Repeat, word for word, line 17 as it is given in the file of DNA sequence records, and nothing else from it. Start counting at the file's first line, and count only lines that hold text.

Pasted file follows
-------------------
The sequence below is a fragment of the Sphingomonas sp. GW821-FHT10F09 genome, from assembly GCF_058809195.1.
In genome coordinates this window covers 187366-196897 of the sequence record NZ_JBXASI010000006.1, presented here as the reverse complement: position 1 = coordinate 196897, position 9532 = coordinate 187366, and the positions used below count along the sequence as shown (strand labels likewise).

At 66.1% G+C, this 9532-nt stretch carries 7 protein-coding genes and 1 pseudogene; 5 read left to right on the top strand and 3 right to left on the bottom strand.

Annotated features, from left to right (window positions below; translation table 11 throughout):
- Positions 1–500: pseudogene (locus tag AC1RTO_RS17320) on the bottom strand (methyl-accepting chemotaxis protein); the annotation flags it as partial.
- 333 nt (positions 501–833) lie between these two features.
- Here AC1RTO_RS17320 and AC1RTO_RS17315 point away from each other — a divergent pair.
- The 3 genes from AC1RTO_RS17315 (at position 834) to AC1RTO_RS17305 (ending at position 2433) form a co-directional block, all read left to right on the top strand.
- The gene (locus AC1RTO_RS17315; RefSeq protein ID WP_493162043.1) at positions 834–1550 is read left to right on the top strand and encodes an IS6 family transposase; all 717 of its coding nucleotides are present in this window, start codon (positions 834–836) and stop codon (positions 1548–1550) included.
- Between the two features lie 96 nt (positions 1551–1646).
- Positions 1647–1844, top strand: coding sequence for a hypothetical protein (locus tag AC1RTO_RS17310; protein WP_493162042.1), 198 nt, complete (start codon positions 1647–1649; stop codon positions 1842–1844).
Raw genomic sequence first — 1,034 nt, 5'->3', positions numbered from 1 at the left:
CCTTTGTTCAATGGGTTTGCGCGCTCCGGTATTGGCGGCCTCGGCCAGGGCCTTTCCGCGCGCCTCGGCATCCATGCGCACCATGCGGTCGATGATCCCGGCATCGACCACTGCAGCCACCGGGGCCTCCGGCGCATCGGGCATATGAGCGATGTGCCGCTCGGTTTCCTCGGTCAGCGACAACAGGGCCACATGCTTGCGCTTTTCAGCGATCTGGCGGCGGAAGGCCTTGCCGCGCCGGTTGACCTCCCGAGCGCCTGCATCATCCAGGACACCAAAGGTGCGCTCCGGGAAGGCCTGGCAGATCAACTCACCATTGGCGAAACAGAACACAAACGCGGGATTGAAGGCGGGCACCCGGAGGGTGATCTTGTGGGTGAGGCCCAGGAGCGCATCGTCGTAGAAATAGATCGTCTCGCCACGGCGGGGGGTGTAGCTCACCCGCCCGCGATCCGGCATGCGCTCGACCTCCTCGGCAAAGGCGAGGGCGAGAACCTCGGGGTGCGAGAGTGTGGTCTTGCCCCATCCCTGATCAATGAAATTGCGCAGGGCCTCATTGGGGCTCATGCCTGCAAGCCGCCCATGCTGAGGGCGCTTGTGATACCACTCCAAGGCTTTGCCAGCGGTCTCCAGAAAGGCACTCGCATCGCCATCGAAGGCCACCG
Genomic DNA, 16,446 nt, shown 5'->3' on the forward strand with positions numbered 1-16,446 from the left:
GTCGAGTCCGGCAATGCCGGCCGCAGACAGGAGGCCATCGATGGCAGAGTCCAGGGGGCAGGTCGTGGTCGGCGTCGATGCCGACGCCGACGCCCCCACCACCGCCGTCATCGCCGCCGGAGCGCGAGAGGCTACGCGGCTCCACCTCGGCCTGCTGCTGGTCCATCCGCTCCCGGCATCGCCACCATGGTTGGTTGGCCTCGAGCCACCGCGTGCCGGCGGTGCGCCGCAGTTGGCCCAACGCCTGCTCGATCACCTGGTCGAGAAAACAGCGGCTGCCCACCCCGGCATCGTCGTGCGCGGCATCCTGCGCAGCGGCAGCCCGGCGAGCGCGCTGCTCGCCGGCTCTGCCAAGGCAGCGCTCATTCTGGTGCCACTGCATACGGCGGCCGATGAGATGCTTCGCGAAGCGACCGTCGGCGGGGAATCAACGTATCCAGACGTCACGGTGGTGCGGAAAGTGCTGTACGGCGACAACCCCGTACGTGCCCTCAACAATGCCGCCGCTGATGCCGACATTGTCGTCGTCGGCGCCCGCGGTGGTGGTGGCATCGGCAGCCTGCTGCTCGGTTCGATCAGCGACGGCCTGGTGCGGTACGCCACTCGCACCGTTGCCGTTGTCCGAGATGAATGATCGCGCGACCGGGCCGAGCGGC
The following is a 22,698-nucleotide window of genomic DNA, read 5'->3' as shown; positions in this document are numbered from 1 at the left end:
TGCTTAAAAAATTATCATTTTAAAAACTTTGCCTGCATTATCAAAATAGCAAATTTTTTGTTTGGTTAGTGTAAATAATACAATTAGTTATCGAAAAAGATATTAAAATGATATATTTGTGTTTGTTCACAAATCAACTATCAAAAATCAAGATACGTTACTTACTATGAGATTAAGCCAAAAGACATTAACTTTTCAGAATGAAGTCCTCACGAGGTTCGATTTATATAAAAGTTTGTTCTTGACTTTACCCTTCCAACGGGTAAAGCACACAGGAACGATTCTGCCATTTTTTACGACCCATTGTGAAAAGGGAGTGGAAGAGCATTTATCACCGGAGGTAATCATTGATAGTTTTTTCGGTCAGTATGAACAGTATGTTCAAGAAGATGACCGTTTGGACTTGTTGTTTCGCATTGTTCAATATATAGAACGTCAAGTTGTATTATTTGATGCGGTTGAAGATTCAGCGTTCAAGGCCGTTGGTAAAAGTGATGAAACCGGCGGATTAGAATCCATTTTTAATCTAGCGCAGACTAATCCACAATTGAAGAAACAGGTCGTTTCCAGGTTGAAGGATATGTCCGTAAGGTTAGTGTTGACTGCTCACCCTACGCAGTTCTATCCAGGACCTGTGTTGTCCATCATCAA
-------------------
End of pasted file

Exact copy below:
TGCTTAAAAAATTATCATTTTAAAAACTTTGCCTGCATTATCAAAATAGCAAATTTTTTGTTTGGTTAGTGTAAATAATACAATTAGTTATCGAAAAAGATATTAAAATGATATATTTGTGTTTGTTCACAAATCAACTATCAAAAATCAAGATACGTTACTTACTATGAGATTAAGCCAAAAGACATTAACTTTTCAGAATGAAGTCCTCACGAGGTTCGATTTATATAAAAGTTTGTTCTTGACTTTACCCTTCCAACGGGTAAAGCACACAGGAACGATTCTGCCATTTTTTACGACCCATTGTGAAAAGGGAGTGGAAGAGCATTTATCACCGGAGGTAATCATTGATAGTTTTTTCGGTCAGTATGAACAGTATGTTCAAGAAGATGACCGTTTGGACTTGTTGTTTCGCATTGTTCAATATATAGAACGTCAAGTTGTATTATTTGATGCGGTTGAAGATTCAGCGTTCAAGGCCGTTGGTAAAAGTGATGAAACCGGCGGATTAGAATCCATTTTTAATCTAGCGCAGACTAATCCACAATTGAAGAAACAGGTCGTTTCCAGGTTGAAGGATATGTCCGTAAGGTTAGTGTTGACTGCTCACCCTACGCAGTTCTATCCAGGACCTGTGTTGTCCATCATCAA